Kenya: Top court blocks closure of Dabaab refugee camp

The UN High Commissioner for Refugees says the numbers have dwindled thanks to voluntary repatriations as well as resettlement in the Kakuma camp in northwest Kenya.
The Kenyan high court has declared plans to close the world’s largest refugee camp and send more than 300,000 refugees to war-torn Somalia as “unlawful”.The judge’s ruling also blocks the government’s decision to disband Kenya’s Department for Refugee Affairs.This is a very positive step for the lives of the hundreds of thousands of refugees who have been stuck in limbo since the official announcement about the camp closure was made in May a year ago.Mativo said the Kenyan government had not proved Somalia was safe for the refugees to return.In November, the closure was delayed by six months after calls by foreign nations to postpone it on humanitarian grounds.Mativo also ordered the government to ensure that the department of refugees was functioning effectively.Human Rights Watch said the court sent a message that it is one institution in Kenya willing to uphold refugee rights.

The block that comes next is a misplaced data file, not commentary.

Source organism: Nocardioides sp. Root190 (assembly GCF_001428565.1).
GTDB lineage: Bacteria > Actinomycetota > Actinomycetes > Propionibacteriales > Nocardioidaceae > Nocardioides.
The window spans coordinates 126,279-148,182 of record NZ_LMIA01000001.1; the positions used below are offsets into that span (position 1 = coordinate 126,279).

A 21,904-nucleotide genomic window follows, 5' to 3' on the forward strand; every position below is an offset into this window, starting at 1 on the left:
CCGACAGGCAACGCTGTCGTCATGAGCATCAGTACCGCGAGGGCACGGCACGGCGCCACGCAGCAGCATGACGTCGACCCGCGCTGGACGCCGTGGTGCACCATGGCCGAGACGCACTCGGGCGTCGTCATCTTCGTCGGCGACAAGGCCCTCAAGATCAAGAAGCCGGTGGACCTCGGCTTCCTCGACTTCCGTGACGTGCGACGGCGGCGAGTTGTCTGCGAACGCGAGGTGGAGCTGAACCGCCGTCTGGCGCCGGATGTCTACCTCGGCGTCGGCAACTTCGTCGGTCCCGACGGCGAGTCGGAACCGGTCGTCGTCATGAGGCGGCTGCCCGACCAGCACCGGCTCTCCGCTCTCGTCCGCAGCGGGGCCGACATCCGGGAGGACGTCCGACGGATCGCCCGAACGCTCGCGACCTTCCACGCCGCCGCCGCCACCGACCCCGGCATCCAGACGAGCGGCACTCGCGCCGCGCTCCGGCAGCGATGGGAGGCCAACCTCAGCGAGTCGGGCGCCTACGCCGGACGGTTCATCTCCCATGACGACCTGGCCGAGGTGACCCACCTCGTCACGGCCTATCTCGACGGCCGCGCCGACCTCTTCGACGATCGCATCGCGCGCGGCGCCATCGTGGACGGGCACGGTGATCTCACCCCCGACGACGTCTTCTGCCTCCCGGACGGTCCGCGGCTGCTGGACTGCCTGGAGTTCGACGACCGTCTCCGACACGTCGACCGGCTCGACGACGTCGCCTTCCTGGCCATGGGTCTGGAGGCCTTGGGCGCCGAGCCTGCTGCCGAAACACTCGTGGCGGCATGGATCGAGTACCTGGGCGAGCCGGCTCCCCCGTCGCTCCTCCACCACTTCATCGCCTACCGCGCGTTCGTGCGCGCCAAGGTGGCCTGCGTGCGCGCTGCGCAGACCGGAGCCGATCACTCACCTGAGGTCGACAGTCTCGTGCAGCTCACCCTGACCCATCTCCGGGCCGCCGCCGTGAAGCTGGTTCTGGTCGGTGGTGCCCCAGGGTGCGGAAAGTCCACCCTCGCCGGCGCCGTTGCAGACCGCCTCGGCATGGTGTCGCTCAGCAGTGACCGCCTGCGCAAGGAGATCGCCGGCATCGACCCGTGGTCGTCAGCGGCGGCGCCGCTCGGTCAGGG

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Somalia is under inter-clan conflict for past 25 years and swaths of the country are now being controlled by Islamic militant group al-Shabaab.The government has presented Dadaab as a security risk, saying Somali Islamists inside the camp planned the Shabaab attacks at Nairobi’s Westgate shopping mall in 2013 and the Garissa university attack in 2015, though it has not provided evidence.The move, according to Justice John Mativo was ‘an act of somali refugees persecution’. Many argue that the government is using the refugees as a scapegoat, contending that the security issues are stemming from corruption and the lack of proper counterterrorism efforts to deter the attacks.A directive was issued previous year to shut down the Dadaab camp and forcibly repatriate about 260,000 Somali refugees living in the camp. We hope to see successful refugee hosting models like that followed in Uganda – where refugees are allowed to support themselves, use local health and education services, and contribute to their communities – replicated across East Africa and beyond.MSF has described the ruling as a positive step for the scores of refugees who have been stuck in limbo since the official announcement was made.Notably, Somalia is undergoing huge changes, especially with the election of the country’s new president.Human rights groups applauded the High Court’s decision on Thursday.The government originally wanted to shut down Dadaab last November, but delayed the closure after global pressure to give residents more time to find new homes.